External Environment

The external environment of an organisation is also turbulent and complex. It includes the customers, suppliers, government, and regulators. They all, individually or in the collection, may hamper the growth prospect of an organisation. Here are a few frameworks for external environment analysis -

PESTEL Analysis

PESTEL stands for political, environmental, social, technological, environmental, and legal. The framework helps businesses identify different environmental constituents and their probable impact on the organisation.

Porter’s Five Forces Model

An analysis tool that helps conceptualise the attractiveness of a particular industry, measured against factors like barriers to entry, customer and supplier bargaining power, and the threat of substitute products or services.

Also Read: What Is Blogging for Business? Types, Importances and Benefits of Blogging

How do We Reduce Business Risk?

A Company is made of its different processes and the resources following through it. Firstly, managers should identify bottleneck processes or processes that are not part of the customer value chain in the organisation. Then, those identified processes should be reduced or removed, or at best, focus should be made on core value chain processes to minimise the business risk.

Secondly, controls should be designed for resource allocations or management of resources. Companies could identify the processes where IT controls could be designed so that reducing the chances of clerical or human errors.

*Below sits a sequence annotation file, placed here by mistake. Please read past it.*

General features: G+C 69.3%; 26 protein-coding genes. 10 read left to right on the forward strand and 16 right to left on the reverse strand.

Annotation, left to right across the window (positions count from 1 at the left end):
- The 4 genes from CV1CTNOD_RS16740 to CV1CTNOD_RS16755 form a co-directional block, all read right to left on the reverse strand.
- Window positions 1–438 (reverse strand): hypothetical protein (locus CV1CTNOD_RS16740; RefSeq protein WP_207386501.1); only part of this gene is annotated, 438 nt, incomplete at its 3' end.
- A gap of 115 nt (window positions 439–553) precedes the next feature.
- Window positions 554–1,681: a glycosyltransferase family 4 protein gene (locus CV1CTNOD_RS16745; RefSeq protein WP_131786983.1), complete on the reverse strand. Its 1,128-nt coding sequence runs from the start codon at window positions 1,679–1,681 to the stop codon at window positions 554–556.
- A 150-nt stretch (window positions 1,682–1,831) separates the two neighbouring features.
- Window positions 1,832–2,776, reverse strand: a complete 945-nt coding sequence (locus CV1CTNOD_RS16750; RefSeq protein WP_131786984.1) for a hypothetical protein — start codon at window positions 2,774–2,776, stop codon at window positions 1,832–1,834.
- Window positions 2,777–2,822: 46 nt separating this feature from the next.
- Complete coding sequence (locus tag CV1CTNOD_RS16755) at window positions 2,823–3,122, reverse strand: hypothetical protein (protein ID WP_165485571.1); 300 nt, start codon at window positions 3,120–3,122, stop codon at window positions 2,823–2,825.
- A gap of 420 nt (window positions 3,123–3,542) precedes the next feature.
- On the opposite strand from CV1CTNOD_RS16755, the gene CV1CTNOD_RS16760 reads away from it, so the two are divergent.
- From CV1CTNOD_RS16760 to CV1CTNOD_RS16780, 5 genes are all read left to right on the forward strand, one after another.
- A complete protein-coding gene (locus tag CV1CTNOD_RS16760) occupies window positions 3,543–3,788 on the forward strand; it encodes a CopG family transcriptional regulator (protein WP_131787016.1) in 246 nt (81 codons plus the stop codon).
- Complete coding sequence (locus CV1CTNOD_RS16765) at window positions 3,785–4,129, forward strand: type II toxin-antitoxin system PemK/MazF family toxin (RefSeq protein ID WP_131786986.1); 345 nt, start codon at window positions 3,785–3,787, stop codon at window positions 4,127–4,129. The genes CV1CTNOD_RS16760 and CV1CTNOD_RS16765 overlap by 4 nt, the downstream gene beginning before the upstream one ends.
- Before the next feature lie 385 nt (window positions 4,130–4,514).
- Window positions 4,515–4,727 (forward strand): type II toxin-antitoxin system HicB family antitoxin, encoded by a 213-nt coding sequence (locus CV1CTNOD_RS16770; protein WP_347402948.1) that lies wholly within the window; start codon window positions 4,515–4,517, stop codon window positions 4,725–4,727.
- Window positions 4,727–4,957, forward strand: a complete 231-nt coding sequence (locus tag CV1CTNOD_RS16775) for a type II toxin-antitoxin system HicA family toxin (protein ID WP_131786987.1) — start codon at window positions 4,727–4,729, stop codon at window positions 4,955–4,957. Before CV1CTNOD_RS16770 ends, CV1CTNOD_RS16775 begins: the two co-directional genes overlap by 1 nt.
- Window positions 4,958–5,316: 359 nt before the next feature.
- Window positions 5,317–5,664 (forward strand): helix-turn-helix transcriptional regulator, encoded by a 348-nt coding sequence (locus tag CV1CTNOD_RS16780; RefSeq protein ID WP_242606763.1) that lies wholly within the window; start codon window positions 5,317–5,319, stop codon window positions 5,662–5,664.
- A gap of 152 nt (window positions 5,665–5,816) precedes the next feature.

Also, resources could be linked to the customer value chain so that wastage may be minimised. Lastly, a team of experts could be appointed in the organisation to specifically look for bottleneck processes and check on the implementation of controls. For example - Big corporations usually appoint an Internal control team to look into the effective design and implementation of internal controls in the organisation.

Conclusion:

The organisation, whether profit oriented or not, irrespective of their nature and size, face uncertainty in their working environments. This phenomenon is termed business risk

Businesses identify them and assess them as they follow through the path of success, and they use their strength to minimise them as well. However, it is not quite possible to avoid business risk because of uncertainty. Thus, businesses follow a blend of strategies to minimize the unanticipated development in the environment that poses a risk to the operation of the organisation. 

So far, we have discussed a lot about business risk, its components, types, factors, and how to identify and assess one. Hope you enjoyed reading it through.

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FAQs

Q: What are the various framework to identify and assess the business risk?

Ans:

There are various pre-established frameworks for identifying and assessing business risk including PESTLE analysis, porter’s five forces models, Igor Ansoff’s matrix, and SWOT Analysis.

Q: What are the various types of Business Risk?

Ans:

There could be various types of business risks. Some of them include strategic, operational, regulatory, financial, and reputational risks.

Q: What is Business Risk?

Ans: